For a person of color, a place like Montana can feel daunting and uninviting. However, the Missoula Food Bank & Community Center strives to be a haven for equity and the much needed change that entails…
Why is Black History important?
Black History is important because often within our own communities, communities across this country and beyond, the voices of people of color are set aside or forgotten. It is important to educate youth and families in our community on how to make this world a safer and more inclusive space for all. By sharing information on historical black figures like Bessie Coleman, Langston Huges, and Zora Neale Hurston (to name very few) through unique and engaging activities for youth and families in EmPower Place; we remind ourselves that there is an endless amount of culture and history that makes the United States of America such a rich place to live. We are reminded that early settlers and many in our own communities today did not take into account the importance of treating all people with dignity. And, we are especially reminded that it is our job to work towards the healing of the historical trauma towards our BIPOC community in Missoula, and worldwide.
Every day, as various individuals from all walks of life enter the food bank, we are reminded that we have an opportunity to address the ways that the system we are currently under is failing. Failing to feed those who are most vulnerable and failing to address the diverse history and at times, grotesque trauma that this nation was founded on. We are reminded that the voices and stories of people of color are so very important, now and always, as we move toward the language and ACTION of equity.
Why is the food bank committed to anti-racism work?
As a team of individuals, we have chosen to be a leader within our local community and beyond. Beginning the month of February (formally acknowledged in celebration of Black History), we began the intense, and at times, extremely uncomfortable emotional labor to make our space more inclusive. This work involves being honest and vulnerable in order to uncover the ways that white or white adjacent (white-passing) people, consciously or subconsciously, re-traumatize or perpetuate systems of inequity and violence in their day-to-day interactions with BIPOC. Often in these spaces, we find that racism does not typically present itself in the outrageous hate crimes we see constantly in our various media outlets, it happens when white people fail to acknowledge that they benefit from a system of deeply ingrained false beliefs surrounding their superiority as a people. In today’s society, if you are a white person that has not committed to this type of deep self-reflection, then you remain complicit in the actions of the most extreme white supremacist groups.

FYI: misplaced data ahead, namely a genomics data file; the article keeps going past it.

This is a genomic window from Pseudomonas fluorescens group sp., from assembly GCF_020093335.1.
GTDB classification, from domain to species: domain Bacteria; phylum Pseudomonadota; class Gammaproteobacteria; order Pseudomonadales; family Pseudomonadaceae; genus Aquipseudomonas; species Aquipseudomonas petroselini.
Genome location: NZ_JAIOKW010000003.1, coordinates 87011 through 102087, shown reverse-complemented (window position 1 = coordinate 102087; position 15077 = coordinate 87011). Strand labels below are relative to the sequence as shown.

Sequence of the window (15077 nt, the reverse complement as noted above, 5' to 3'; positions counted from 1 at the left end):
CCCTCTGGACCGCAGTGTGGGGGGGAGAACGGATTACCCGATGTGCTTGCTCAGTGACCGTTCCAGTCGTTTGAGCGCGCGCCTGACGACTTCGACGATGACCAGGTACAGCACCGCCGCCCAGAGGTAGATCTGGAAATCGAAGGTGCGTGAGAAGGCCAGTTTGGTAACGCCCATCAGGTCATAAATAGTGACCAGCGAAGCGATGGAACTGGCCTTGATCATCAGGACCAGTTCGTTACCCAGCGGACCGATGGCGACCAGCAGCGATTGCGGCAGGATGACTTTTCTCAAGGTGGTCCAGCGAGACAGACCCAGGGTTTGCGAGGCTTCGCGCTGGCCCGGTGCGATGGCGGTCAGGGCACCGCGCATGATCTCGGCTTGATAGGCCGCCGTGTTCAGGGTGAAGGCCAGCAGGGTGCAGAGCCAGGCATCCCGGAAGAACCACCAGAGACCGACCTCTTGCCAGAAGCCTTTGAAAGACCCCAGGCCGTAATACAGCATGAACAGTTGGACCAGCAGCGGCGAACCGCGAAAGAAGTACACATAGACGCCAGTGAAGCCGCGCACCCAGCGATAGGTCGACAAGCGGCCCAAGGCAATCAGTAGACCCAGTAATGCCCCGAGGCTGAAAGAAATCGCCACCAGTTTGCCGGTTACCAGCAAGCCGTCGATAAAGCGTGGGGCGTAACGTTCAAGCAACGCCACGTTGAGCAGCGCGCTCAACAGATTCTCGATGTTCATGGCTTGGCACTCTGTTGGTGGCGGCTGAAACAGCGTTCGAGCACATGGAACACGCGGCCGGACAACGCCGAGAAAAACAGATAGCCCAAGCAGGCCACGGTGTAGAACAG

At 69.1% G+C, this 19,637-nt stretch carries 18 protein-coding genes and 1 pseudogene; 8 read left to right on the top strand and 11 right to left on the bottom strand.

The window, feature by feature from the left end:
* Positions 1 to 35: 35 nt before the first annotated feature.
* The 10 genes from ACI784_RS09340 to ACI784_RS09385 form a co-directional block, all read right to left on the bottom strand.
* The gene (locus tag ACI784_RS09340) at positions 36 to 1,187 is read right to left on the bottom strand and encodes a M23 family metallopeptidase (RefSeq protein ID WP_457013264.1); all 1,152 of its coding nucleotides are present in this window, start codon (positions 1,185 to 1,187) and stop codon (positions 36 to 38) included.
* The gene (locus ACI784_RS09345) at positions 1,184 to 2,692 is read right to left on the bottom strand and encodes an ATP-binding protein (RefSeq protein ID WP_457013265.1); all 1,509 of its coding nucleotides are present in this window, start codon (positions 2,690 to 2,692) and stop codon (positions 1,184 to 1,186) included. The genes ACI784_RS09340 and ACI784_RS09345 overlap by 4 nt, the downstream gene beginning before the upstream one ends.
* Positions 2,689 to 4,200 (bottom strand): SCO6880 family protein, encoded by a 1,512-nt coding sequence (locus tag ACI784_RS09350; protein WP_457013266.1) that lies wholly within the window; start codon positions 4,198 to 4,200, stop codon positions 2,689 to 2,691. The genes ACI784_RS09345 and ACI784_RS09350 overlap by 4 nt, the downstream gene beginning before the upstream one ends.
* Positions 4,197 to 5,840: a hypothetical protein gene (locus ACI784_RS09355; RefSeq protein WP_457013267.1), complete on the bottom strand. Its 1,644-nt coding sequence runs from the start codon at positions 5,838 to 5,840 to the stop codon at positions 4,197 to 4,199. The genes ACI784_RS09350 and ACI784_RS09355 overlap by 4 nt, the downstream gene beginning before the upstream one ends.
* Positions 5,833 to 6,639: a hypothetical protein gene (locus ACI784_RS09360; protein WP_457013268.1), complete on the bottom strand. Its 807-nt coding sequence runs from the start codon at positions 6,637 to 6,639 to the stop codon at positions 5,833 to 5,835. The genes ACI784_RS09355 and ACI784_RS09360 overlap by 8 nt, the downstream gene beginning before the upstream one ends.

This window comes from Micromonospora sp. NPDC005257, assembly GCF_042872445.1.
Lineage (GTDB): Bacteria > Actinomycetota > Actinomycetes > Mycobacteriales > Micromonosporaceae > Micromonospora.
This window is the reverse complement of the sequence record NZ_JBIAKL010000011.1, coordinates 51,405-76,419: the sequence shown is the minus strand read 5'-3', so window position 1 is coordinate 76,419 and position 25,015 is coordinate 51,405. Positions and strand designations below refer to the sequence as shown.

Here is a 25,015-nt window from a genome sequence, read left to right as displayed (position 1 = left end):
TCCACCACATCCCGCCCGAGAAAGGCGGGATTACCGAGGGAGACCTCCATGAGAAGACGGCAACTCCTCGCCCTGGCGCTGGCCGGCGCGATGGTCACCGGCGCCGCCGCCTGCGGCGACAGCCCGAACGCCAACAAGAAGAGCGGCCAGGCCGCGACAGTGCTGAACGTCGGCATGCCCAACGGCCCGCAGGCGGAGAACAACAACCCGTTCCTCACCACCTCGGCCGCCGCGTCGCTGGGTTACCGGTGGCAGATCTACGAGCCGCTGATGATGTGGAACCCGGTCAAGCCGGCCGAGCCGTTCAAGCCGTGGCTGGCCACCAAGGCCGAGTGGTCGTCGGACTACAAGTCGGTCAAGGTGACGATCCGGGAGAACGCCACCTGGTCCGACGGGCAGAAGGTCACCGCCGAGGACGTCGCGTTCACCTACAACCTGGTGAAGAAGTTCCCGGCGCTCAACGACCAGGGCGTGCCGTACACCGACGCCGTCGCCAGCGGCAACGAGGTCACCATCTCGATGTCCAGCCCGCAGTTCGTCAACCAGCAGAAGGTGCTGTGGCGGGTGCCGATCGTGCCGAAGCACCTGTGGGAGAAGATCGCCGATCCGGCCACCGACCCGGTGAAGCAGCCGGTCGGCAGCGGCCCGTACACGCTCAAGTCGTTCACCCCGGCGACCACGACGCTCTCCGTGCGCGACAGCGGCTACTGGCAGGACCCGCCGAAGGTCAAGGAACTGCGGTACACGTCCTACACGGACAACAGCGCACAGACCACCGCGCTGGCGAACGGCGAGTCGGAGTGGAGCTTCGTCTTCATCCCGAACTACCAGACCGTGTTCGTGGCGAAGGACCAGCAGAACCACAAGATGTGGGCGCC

How can we learn to extend love to all of our neighbors, regardless of race, class, gender, etc?
We can commit our lives to anti-racism work. We can read and experience the work of prominent black activists and writers, such as Layla F.Saad and her interactive reading journal Me and White Supremacy that prompts those with the most privilege to encounter how a system of oppression and white supremacy continues to haunt and re-traumatize people of color every day. Especially here in Montana, where the BIPOC population only contributes a staggering amount, how can we offer more than just *optical allyship? The conversation on racism must not stop as we continue asking ourselves the toughest questions, such as, how have we remained silent when someone in our presence made a racist remark? It is in these very subtle ways that racism persists.
How can we be an example of change and forethought?
We can do the work and not look to BIPOC for acknowledgement and congratulation when we decide to truly live in accordance with our values for an equitable society, by doing what isn’t always easy and rewarding, but what is necessary.
*Optical Allyship is a term coined by Latham Thomas, founder of Mama Glow and author of Own Your Glow. In an Instagram post from May 1, Thomas defines optical allyship as “allyship that only serves at the surface level to platform the ‘ally,’ it makes a statement but doesn’t go beneath the surface and is not aimed at breaking away from the systems of power that oppress.” Essentially, it is performative allyship. Instead of standing up, building trust, and doing the groundwork to disassemble white supremacy, optical allyship does the bare minimum